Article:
All You Need to Know About Vietnam's Music

Blogs - Vietnam: yesterday

Vietnamese music, just like its food, is complicated, diverse and yet, still largely unknown to the rest of the world. Due to the country’s turbulent history, the subject matter and the types of music that appeal to the different demographics tend to differ.

From pre-war tunes, to music echoing the Western ideology of individualism, Vietnam’s musicians have, over the years, been able to champion their own brand of music while at the same time gathering influences from America, as well as regional powerhouses like Korea and Japan.

The History

Historically, Vietnamese music consisted mainly of folk tunes featuring traditional musical instruments such as the monochord zither and various two-stringed instruments with a diverse range of forms such as Quan họ, which consists of alternate singing and Ca trù, which is performed mainly by females and is widely known as the Vietnamese equivalent of the Geisha movement.

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Another prevalent form of music was classical music, with composers such as Do Nhuan whose work, Co Sao, is credited as the first Vietnamese opera. Another composer, French-trained Nguyen Van Quy, wrote nine sonatas for violin and piano.

Between the 1940s and 1980s when the country experienced the French and American wars and the Fall of Saigon, notable composers such as Pham Duy and Trinh Cong Son, and singers like Khanh Ly and Le Thu started an era consisting of musical pieces inspired by the plight of Vietnamese refugees that eventually became ‘anthems’ for the Vietnamese people.

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As nationalism reached an all-time high during that period, many composers, especially in the North, also composed Vietnamese revolutionary songs known as nhac do, or “Red Music”.

The Birth of Vietnamese Mainstream Music

The transition towards modern music didn’t happen overnight, as musicians retained the essence of their music and incorporated them into ballads or emotionally-driven slow numbers. However, when radio and television started to reach more households and networks bought into the age of music videos, it also heralded the beginning of mainstream music in Vietnam.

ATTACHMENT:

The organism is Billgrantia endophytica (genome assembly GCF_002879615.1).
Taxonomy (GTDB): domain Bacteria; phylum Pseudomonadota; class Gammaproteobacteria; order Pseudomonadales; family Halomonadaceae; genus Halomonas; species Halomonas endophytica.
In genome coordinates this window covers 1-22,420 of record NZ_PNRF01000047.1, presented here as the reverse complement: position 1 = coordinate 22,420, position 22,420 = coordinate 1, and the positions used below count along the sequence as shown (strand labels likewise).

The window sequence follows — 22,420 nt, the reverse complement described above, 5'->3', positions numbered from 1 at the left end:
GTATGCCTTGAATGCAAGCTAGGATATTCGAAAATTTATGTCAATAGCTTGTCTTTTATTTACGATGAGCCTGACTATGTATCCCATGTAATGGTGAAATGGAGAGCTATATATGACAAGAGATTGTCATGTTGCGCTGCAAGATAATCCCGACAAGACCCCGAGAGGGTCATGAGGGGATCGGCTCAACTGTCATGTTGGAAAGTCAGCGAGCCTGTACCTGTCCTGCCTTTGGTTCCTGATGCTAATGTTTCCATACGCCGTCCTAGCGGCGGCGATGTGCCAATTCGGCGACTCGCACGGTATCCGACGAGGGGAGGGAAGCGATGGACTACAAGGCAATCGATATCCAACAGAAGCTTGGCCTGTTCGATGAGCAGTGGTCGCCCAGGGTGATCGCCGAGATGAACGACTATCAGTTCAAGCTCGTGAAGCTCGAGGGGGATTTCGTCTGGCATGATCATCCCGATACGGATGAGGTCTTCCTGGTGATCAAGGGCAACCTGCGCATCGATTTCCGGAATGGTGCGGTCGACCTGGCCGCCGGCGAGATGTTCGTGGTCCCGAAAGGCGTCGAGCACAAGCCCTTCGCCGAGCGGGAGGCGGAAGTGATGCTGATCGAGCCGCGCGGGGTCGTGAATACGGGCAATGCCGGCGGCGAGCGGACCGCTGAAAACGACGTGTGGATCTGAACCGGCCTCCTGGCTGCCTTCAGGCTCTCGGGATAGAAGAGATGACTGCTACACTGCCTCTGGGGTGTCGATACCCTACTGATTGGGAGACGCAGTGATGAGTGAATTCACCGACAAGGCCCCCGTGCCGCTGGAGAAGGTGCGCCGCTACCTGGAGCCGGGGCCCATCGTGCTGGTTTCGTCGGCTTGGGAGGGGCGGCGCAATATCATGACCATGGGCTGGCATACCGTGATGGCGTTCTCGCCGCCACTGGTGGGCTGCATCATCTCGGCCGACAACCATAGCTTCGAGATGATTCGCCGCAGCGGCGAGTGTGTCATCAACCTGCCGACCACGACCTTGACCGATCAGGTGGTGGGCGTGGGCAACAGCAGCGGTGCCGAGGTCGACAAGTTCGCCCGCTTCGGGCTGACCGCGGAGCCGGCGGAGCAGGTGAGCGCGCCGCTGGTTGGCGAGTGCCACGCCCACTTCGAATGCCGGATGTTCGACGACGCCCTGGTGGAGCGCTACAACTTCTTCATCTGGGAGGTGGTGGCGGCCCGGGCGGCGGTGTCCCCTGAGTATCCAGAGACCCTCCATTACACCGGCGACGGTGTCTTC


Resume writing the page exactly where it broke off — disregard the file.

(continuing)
Vietnam does not have an official music chart, nor does it have digital sales figures, therefore the definition of mainstream here reflects artists who enjoy airplay on radio or music video channels. The quirk here is that the songs are based on a “favourites” list, instead of “what’s new”. Therefore, evergreen tunes from decades ago can sometimes end up at top spot on the list.

Video source: My Tam

However, this didn’t deter artists from releasing new pieces, and the rise of J-Pop and K-Pop introduced a much faster paced, bubblegum pop music that took root in Vietnam.

During the turn of the century, Vietnamese musicians, influenced by Westernised music, together with the fashion styles of Japan, South Korea, Hong Kong and Taiwan, created what is now known as V-Pop: a combination of bubblegum pop and fashion.

Popular Vietnamese singers such as Ho Quynh Huong, My Tam, Ho Ngoc Ha, Lam Truong and many others were blazing the trail in the local music scene and it was not long until regional organisers such as the Asia Music Festival in South Korea invited these artists to perform, thus resulting in the expansion of V-Pop outside of Vietnam, and to the world.

This generated interest and inspired many other talented artists, and with the improving standards of music production, mixing and mastering, V-Pop was now getting recognition in many other countries. Although not as huge as K-Pop or J-Pop, it was enough to inspire a new wave of artists who performed other genres such as hip hop, r&b, dance music and rock.